Spread the Ugly Ink Up
Ink: Then along came Jamin Winans with his stunning Ink. An urban fairy tale set against a phantasmagoria of nightmares and dreamscapes that offers up a challenge to other independent filmmakers as to the limitless potential of the digicam. The plot is deeply flawed and thoroughly, fucktardedly baffling, but I admire the hell out of how he went about it. It’s visually arresting, mindblowingly original, and completely fucking stupid. All my dislikes are personal preference; I was floored by how Winans shot his film. I didn’t like Ink, but I wish more independent filmmakers would fuck up like this. — Brian Prisco
Spread: Ashton Kutcher does an amazing job because the second he saunters on screen, I want to bash his fucking skull out his fucking sphincter. Here’s all you need to know: his character’s name is Nikki, he’s a gigolo, and he constantly wears skinny tight rolled jeans, thin black suspenders over tight t-shirts or sweaters, a studded ’80s belt, and a thin scarf around his neck. He doesn’t drink, just smokes cigarettes and orders milk because he can. He’s homeless, jobless, carless, and lives like a parasite off of desperate cougars after his supple boy-ass — spending his days lounging poolside while eating take-out. And not just cougars, he leeches all the joy and care out of people who pay attention to him until even they won’t put up with his bullshit. Are there people like that out in LA? You better fucking believe it. Are we just jealous of them? Well, who the fuck wouldn’t want to not have any responsibilities other than occasionally giving a tongue bath to a rejuvenated vagina and/or a mechanically altered cock? They rub their plasticized faces in our faces every day, so do we really want to watch a movie devoted to how tooootallly awesum they are? Fuck and no. — Brian Prisco
The Ugly Truth: To call The Ugly Truth misogynistic is truly an insult to misogyny. Misogyny is the point of The Ugly Truth and to suggest that it’s either sexist, degrading to women, or offensive would be to suggest that the movie is, in some small way, effective. I’m not willing to concede the point. Misogyny suggests a hatred of women; The Ugly Truth doesn’t give women enough respect to hate them. In the Company of Men, now that was a misogynistic movie. Not a moment goes by in that film where you don’t feel an unrelenting hatred for Aaron Eckhart’s character. The only thing you feel for Gerard Butler’s character, Mike, is indifference. He’s written too broadly; he’s a better-looking, crass caricature of Adam Carolla. He’s a human piñata that not even the most ardent feminist could work up a lather to hate. To do so would validate him, and he’s not worth the effort. — Dustin Rowles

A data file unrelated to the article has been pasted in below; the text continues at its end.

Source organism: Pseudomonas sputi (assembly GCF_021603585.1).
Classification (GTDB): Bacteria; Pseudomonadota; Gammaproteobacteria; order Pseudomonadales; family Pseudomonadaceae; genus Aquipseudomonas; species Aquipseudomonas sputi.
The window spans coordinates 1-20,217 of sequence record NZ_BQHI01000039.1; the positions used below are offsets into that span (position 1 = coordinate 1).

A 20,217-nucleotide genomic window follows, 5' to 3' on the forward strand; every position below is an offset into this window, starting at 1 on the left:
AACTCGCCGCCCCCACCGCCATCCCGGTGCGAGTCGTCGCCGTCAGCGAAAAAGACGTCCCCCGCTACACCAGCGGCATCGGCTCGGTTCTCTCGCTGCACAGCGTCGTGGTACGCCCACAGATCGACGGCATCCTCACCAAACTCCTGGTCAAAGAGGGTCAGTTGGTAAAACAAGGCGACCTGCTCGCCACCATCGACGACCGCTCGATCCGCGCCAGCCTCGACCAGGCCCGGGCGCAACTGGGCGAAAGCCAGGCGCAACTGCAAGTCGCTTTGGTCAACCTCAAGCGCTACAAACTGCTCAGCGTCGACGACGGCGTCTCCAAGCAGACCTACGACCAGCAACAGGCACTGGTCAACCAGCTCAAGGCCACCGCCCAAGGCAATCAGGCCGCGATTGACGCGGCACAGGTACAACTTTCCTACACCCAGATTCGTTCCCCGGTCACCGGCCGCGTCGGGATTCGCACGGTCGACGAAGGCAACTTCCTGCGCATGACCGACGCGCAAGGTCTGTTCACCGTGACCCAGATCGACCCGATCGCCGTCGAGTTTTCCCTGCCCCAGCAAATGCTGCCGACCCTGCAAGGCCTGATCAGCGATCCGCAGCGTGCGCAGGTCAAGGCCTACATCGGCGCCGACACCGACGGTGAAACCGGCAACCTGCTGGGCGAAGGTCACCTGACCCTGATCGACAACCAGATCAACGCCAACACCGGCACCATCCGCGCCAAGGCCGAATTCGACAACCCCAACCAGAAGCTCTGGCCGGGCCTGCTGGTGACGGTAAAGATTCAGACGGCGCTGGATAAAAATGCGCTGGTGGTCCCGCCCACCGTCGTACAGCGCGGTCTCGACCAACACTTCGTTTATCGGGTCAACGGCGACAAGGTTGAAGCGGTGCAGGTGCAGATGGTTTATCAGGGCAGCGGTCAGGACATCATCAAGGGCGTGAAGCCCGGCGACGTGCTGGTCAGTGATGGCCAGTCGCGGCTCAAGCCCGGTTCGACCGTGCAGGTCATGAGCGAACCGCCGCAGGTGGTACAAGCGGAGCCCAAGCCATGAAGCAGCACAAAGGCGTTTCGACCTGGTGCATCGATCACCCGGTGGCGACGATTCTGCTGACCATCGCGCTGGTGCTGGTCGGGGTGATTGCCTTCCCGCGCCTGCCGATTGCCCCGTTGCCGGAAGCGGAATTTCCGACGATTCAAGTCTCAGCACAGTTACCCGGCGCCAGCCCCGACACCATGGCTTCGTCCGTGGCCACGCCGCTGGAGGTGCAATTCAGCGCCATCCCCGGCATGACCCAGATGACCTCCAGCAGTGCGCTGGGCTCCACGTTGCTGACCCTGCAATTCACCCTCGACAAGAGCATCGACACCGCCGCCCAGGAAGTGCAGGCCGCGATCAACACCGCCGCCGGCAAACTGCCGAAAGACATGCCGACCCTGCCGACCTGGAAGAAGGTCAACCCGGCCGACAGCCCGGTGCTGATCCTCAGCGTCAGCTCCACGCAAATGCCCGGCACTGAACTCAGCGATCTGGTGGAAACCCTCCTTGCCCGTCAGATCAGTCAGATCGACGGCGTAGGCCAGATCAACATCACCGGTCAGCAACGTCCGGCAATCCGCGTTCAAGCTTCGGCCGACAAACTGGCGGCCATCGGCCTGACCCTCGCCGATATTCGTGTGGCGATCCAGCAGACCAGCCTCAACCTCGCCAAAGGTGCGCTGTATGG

Up: Directed by Pete Docter with co-direction from Bob Peterson, Up is the most storybook tale to come from Pixar’s stable in a while, which makes sense: Docter’s previous turn at the helm of a Pixar vehicle was 2001’s Monsters, Inc., which explored the flipside of the mythos of children’s stories. His new film calls back to that in everything from structure to character design, most notably in the form of Carl Fredricksen (Ed Asner), an elderly retiree who is three heads high, meaning his body from the neck down is exactly twice as tall as his head. The world of Up is stretched and squished just enough to give it personality but not so much that the characters cease being people. The film opens with a gut-wrenching prologue of Carl’s life from youth to the present, and it’s a powerful sequence that covers the span of decades with nothing more than carefully selected images, scenes, and music. Docter brings a purity of intent that’s inherent in Pixar films as Carl grows up, gets married, and eventually turns to a life of widowed solitude. It’s a heartbreaking set-up that makes Carl into a solid character in minutes, and the movie becomes his story. — Daniel Carlson
Intern Rusty is a Masters student at the University of Miami. You can learn more about her at Rusty’s Ventures.